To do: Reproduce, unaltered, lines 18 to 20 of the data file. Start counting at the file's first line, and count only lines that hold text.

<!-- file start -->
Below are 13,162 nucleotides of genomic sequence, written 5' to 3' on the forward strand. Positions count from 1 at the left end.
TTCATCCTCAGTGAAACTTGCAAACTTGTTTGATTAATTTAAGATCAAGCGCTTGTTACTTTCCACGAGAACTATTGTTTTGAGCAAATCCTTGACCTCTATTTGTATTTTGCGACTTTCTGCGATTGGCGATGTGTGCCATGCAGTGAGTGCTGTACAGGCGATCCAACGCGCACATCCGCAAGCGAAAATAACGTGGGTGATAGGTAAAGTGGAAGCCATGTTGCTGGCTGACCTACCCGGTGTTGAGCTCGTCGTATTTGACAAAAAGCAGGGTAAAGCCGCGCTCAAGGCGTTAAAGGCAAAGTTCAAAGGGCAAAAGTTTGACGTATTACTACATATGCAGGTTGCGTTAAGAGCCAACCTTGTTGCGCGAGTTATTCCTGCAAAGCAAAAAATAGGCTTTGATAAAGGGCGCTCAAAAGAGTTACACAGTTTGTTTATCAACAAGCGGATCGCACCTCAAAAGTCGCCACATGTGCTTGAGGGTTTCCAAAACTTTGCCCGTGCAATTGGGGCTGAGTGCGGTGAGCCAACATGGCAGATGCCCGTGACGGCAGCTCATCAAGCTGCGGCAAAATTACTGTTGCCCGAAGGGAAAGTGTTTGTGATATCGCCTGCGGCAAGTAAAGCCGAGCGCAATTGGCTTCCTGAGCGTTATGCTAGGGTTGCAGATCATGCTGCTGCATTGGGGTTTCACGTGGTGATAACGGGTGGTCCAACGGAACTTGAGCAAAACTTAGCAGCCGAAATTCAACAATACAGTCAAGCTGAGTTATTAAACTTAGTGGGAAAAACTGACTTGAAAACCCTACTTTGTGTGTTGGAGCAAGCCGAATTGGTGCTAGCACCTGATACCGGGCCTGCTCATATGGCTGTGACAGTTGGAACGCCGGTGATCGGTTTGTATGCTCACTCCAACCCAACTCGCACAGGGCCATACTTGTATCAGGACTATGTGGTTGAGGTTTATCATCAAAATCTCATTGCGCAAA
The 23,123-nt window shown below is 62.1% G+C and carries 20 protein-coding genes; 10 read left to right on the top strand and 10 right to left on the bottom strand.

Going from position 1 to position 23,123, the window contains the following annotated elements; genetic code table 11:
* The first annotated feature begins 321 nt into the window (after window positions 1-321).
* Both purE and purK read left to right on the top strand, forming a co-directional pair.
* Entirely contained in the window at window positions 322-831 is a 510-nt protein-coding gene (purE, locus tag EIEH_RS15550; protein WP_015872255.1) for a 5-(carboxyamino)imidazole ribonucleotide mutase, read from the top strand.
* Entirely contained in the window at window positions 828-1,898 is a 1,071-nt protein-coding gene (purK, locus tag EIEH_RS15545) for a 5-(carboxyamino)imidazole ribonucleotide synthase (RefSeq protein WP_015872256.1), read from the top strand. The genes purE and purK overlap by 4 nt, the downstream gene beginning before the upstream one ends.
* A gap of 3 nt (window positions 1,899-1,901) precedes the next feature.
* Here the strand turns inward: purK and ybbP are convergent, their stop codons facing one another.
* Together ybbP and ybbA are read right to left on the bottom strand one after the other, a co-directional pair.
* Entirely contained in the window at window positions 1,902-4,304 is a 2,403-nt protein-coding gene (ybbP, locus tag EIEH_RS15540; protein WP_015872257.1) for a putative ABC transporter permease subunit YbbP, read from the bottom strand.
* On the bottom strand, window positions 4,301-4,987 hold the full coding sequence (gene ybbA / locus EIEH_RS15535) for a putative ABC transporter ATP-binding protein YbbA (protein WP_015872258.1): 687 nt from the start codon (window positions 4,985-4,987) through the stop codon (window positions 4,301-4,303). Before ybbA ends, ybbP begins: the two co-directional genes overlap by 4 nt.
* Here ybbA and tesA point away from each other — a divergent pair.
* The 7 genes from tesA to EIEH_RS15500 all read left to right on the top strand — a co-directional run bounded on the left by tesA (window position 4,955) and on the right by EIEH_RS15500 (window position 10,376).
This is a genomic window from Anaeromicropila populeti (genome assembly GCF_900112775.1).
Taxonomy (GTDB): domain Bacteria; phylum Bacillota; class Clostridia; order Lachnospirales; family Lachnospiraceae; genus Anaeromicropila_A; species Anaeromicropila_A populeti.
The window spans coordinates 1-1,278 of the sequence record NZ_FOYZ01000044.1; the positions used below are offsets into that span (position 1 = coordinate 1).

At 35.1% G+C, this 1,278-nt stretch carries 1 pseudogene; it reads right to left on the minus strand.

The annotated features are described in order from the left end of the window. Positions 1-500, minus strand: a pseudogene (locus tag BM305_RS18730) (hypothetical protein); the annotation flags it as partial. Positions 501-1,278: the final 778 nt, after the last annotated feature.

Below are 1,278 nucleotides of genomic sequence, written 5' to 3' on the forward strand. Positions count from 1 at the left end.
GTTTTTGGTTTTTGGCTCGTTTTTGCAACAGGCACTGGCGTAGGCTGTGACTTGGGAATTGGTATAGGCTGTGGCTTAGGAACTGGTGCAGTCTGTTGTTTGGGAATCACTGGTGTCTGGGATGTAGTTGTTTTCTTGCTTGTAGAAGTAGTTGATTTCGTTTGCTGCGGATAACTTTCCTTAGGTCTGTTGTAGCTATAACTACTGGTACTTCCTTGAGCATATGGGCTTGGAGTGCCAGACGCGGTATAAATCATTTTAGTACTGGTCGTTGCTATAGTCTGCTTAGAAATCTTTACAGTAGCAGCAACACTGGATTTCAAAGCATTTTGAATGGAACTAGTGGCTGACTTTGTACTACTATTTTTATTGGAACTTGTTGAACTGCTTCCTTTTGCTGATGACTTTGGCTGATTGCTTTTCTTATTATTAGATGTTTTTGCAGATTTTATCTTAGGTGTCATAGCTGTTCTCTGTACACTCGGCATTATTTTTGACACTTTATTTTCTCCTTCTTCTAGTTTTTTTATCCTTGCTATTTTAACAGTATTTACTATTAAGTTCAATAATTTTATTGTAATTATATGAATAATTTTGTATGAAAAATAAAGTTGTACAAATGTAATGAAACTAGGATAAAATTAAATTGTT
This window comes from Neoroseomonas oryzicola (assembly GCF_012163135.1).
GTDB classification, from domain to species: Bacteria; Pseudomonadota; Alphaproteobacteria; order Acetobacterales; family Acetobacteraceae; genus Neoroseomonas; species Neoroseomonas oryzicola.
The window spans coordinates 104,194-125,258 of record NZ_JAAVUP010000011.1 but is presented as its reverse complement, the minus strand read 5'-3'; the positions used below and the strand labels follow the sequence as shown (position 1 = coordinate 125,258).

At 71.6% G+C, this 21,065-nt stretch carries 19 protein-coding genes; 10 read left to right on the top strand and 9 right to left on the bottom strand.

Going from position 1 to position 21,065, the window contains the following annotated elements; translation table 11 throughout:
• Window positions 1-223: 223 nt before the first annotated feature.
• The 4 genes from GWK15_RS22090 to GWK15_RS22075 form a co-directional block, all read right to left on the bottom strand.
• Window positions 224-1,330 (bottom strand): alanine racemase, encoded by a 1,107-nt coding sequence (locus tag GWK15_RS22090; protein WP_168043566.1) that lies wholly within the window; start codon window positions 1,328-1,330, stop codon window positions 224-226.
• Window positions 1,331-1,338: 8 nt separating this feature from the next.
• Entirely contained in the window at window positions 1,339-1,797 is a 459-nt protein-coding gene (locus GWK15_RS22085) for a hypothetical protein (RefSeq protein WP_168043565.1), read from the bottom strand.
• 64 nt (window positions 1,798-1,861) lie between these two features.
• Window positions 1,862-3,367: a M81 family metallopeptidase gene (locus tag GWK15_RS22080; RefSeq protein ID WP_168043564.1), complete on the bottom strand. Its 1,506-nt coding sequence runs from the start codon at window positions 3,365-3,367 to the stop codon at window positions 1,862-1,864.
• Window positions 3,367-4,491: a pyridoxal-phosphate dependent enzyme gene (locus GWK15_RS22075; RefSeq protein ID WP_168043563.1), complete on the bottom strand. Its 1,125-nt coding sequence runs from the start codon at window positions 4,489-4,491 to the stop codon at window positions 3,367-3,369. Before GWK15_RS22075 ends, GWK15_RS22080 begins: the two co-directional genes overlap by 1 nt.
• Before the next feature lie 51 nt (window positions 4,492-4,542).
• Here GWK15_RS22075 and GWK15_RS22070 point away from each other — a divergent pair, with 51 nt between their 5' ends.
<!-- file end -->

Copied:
The window spans coordinates 1-1,278 of the sequence record NZ_FOYZ01000044.1; the positions used below are offsets into that span (position 1 = coordinate 1).

At 35.1% G+C, this 1,278-nt stretch carries 1 pseudogene; it reads right to left on the minus strand.

The annotated features are described in order from the left end of the window. Positions 1-500, minus strand: a pseudogene (locus tag BM305_RS18730) (hypothetical protein); the annotation flags it as partial. Positions 501-1,278: the final 778 nt, after the last annotated feature.